When starting a new mobile app project, one of the first decisions to be made is the choice between using the traditional methods provided by Apple and Google versus a third party or open source cross-platform method such as React Native. This is an important decision as it can have a big impact on the cost of development and the speed at which the product can be brought to market, amongst other things.

Tacchi has been building iOS and Android apps and the web services that support them since 2010—over a decade of experience. In recent years we’ve moved from the traditional approach of creating separate code bases using Swift or Objective-C for iOS and Kotlin or Java for Android to writing a single Javascript codebase using React Native.

Over that time we’ve built up a lot of experience with React Native and how best to work with it in spite of some of its rough edges and idiosyncrasies. We’ve seen its benefits and drawbacks time and time again, and have been able to compare and contrast with that long history of traditional mobile development.

Overall, our experience has been very positive, as has the impact on our clients’ businesses, which is why we’ve been fully committed to React Native as our default approach to mobile application development for our clients for some time.

In this article I’ll share the key reasons for that move so that our potential clients can understand the business reasons for our recommendations, and our friends in the development community can learn from our experiences.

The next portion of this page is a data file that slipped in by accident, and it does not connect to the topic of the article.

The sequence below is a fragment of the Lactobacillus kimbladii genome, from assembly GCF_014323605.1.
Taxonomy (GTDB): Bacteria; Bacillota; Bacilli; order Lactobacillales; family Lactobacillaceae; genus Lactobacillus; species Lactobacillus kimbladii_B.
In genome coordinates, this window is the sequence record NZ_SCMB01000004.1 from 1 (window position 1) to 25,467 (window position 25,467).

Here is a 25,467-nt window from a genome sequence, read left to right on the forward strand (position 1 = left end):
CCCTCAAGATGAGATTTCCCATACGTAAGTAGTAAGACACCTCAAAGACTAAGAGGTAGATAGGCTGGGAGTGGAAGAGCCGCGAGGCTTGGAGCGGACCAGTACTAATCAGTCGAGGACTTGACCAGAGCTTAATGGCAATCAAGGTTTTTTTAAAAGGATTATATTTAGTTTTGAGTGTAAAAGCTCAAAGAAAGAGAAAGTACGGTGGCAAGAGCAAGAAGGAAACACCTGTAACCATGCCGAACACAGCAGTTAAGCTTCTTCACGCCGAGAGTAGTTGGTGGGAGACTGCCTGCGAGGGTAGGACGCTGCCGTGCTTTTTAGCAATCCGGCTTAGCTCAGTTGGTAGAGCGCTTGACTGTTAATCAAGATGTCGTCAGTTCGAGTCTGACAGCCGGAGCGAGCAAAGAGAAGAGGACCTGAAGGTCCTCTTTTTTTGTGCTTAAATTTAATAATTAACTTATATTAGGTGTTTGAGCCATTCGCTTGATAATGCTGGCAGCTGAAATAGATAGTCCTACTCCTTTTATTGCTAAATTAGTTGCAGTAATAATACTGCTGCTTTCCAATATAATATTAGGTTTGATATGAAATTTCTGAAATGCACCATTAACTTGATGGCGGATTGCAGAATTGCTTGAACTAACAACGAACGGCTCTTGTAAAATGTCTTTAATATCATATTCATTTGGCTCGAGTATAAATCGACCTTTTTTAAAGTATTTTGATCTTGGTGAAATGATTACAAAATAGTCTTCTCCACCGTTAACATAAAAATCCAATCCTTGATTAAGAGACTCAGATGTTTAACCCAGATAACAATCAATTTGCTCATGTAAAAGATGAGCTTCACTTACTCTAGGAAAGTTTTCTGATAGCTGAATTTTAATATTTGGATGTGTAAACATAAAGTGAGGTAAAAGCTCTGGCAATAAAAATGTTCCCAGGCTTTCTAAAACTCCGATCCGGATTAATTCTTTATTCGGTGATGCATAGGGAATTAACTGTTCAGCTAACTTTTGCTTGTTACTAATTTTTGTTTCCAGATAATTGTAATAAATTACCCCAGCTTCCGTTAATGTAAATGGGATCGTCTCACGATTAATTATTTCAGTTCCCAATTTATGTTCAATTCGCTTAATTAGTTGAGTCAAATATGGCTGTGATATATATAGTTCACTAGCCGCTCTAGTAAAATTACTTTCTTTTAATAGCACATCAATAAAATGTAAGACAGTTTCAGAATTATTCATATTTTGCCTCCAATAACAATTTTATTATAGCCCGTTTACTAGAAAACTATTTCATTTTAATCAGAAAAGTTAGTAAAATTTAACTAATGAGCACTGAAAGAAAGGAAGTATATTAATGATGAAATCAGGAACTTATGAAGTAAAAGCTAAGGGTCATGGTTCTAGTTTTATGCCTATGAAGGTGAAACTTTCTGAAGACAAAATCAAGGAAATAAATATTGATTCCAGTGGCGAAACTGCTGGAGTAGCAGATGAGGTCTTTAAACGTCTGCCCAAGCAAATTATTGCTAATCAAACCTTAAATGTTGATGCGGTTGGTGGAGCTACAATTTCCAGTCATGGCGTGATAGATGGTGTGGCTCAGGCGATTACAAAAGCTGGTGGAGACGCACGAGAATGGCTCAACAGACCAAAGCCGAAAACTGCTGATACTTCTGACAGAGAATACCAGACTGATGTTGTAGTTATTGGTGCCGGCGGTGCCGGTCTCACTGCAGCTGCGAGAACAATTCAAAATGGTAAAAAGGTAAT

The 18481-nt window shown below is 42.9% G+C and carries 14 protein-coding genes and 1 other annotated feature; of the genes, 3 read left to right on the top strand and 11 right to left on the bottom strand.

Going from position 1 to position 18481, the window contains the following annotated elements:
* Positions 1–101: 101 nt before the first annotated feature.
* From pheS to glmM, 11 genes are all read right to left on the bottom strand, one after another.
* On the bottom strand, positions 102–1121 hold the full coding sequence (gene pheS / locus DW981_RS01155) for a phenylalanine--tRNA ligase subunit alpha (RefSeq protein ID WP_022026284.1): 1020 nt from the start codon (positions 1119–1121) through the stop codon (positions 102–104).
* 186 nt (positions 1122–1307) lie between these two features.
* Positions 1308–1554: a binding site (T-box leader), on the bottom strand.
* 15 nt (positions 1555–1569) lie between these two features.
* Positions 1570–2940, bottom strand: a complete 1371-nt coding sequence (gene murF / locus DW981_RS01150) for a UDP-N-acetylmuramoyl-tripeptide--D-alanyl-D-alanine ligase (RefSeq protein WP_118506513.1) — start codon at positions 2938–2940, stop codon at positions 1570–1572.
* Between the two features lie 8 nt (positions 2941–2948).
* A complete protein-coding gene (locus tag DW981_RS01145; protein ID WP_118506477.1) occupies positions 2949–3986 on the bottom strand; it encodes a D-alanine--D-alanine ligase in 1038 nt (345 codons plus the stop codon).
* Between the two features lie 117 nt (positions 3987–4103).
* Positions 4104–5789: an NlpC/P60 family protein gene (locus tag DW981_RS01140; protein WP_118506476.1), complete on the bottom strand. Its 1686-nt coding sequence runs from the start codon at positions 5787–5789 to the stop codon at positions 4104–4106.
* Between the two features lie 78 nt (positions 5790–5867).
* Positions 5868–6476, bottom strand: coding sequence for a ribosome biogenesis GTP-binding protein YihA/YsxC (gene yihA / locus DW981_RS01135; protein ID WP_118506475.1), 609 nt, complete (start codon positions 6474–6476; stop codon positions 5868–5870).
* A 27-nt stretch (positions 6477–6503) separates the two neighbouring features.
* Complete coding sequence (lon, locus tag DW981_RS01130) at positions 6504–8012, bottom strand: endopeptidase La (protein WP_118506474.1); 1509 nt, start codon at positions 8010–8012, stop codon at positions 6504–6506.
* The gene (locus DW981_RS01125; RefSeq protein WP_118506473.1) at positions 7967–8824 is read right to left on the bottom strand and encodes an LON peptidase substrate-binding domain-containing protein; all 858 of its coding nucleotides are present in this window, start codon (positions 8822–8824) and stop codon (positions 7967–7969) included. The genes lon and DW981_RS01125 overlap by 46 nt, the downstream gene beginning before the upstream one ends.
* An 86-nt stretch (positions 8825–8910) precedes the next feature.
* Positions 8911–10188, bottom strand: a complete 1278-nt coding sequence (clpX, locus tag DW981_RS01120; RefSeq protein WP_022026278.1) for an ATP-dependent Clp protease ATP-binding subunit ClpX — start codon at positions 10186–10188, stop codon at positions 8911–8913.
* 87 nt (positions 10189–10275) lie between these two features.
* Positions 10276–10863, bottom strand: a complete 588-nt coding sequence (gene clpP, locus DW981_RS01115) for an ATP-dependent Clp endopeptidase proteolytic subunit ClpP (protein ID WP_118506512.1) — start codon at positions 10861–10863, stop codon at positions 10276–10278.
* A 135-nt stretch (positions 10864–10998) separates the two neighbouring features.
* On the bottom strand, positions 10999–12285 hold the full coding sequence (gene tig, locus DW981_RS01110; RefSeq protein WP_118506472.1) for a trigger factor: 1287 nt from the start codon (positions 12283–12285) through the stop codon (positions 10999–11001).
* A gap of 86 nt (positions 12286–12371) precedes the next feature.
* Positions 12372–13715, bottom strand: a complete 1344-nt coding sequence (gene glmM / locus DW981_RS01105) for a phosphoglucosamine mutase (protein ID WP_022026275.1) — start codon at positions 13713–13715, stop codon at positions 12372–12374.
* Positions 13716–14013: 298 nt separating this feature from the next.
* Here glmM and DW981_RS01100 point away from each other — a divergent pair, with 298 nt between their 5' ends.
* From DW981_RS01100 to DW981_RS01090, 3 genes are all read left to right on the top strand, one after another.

How we decided to start using React Native for client work

It’s our job to stay up to date with the latest technologies available and identify which we should be recommending to our clients. This means we have to spend time studying and prototyping in order to learn whether we should commit to a new technology or not.

By the start of 2017, React on the web had been around for a few years, and the nascent React Native, first released in March 2015, was starting to gain traction. We were skeptical about it being “just another compromised cross-platform toolset” that promised cheap and easy development at the expense of user experience. However, upon testing it out by building a few prototypes, we realised that it had a lot of potential. After a year of keeping a close eye on it and working with it internally, around the start of 2018 we decided it was time to start recommending it to clients for their mobile apps as our go-to solution.

We were very happy with the results of that decision soon after, as were our clients. Here are the main reasons why:

1. Reduced development costs

One of React Native’s main selling points is that a single React Native codebase, written in Javascript, can run on both iOS and Android with very little, if any, platform specific code.

In fact our experience, which is shared by some of the well-known tech companies that use React Native, is that a typical React Native app will have 95% or more of its code shared between iOS and Android.

This equates to one of the holy grails of software engineering: velocity, or “how much can be built in a given timeframe”.

With less code being written for the same feature set, less time and therefore budget needs to be used, or more functionality can be written for the same budget. This is particularly true thanks to the sheer breadth of libraries created by React Native’s amazing open source community. There’s a whole host of UI toolkits, wrappers for native APIs and third party integrations, and so on. This means that often React Native developers don’t just need to write less code, they often need to learn a huge amount less about the way these things work differently on those platforms as it’s all abstracted away and presented as a simple Javascript API.